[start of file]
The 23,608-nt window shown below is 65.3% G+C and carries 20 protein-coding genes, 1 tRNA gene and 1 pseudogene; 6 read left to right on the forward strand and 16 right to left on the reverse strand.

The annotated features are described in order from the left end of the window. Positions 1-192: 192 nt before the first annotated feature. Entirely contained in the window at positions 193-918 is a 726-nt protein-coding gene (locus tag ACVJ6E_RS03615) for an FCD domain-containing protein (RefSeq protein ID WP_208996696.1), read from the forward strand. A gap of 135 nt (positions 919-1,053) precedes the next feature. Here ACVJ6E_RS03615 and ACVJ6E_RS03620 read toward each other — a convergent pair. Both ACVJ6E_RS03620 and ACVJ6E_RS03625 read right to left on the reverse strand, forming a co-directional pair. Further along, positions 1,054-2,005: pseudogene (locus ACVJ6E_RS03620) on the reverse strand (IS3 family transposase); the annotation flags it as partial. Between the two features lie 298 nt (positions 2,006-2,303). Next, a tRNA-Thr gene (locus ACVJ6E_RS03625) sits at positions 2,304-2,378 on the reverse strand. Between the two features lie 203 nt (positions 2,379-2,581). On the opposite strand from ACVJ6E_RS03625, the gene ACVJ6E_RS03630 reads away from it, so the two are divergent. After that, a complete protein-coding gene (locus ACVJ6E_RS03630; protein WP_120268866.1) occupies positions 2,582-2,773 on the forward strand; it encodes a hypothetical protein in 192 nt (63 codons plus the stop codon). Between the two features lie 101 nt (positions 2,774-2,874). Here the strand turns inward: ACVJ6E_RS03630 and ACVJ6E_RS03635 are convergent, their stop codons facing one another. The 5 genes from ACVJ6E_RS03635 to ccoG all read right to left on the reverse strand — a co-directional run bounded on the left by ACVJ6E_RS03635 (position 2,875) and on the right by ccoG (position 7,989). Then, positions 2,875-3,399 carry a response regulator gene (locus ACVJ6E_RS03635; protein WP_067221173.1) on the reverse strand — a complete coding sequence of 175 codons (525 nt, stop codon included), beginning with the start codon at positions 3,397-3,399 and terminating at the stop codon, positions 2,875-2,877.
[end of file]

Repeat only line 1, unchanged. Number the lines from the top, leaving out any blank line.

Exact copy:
The 23,608-nt window shown below is 65.3% G+C and carries 20 protein-coding genes, 1 tRNA gene and 1 pseudogene; 6 read left to right on the forward strand and 16 right to left on the reverse strand.